When the workers feel unhappy about their current salary, they should discuss the matter with their employers in a professional way for a healthy working relationship ,”
By Peter Kamuri
This month, major crises – mainly work stoppages and industrial action by employees – hit both private and public sector.
The unprecedented moves by the unions and workers have led to collapse of service delivery, leading to massive losses.
It started with teachers in the public primary schools when their union, Kenya National Union of Teachers (Knut) called on its members to down chalk and duster and hit the roads agitating for more pay. The work stoppage coincided with the opening of schools.
Two days later, the Kenya Union of Post-Primary Education Teachers (Kuppet) called on its members to go on strike, paralysing teaching in most public institutions.
Yesterday (Thursday) university lecturers, who are members of the University Academic Staff Union (Uasu), downed tools, demanding that the Government honours a collective bargaining agreement on salaries and allowances.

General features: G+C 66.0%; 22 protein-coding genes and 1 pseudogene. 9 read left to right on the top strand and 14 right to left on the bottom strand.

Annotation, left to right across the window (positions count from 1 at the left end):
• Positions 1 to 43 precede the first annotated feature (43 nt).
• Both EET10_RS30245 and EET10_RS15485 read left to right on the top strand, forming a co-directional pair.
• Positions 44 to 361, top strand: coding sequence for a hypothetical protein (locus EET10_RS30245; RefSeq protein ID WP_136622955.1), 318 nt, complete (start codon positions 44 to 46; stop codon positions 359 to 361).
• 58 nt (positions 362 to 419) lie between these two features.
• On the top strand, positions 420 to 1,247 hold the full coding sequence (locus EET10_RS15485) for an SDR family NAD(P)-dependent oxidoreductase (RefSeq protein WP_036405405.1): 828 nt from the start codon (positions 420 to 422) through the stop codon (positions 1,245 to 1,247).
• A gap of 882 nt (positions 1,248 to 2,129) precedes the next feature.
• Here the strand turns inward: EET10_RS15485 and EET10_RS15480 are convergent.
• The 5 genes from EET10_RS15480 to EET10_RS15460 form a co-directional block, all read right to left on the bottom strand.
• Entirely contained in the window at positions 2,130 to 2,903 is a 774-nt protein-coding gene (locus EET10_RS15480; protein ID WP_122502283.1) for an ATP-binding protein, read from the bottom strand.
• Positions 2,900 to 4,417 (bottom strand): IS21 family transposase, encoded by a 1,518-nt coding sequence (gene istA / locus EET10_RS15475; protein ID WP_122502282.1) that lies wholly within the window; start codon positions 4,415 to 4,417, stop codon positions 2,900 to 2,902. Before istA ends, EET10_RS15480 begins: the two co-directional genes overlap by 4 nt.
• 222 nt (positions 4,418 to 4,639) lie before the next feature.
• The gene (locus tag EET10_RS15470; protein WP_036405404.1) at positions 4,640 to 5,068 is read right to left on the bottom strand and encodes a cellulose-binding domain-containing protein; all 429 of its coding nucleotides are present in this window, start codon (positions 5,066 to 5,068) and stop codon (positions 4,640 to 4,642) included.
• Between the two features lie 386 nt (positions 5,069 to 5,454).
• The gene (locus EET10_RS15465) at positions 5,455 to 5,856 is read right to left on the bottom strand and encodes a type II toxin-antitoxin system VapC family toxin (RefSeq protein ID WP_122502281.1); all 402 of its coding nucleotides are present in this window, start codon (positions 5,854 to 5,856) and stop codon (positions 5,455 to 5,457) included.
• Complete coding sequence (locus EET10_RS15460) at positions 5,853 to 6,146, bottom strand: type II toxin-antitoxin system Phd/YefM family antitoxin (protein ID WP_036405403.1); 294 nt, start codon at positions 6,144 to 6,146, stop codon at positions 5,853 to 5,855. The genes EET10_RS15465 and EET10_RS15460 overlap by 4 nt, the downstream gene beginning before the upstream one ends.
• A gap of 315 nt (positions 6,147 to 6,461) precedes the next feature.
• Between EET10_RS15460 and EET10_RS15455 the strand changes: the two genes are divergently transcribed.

Earlier in the week, almost four hundred medical interns (registrars) were suspended by the Medical Services Minister, Anyang’ Nyong’o for what he termed “blackmailing the Government and people of Kenya” when they downed they tools over pay demands.
In the private sector, workers at Airtel, the second largest mobile phone services provider, staged a sit-in early in the week over reduced pay. The work stoppage paralysed the firm’s customer care services.
At this rate, it may be hard to tell who will be next, as work stoppages threaten to cripple both public and private sectors.
Agnes Nyatoro, a HR officer with a firm in the hospitality industry working in Nairobi, says industrial action that lead to work stoppages are expensive both for employers and employees.
“For the former, there is reduced productivity that leads to reduced profits and in the long-run, this can have some negative ramifications on the organisation,” she observes.
“On the other hand, the employers are affected as reduced productivity can lead to future layoffs or reduced pay. In some cases, workers can be paid less for the days they never worked for, if they are lucky to escape dismissal,” she adds.
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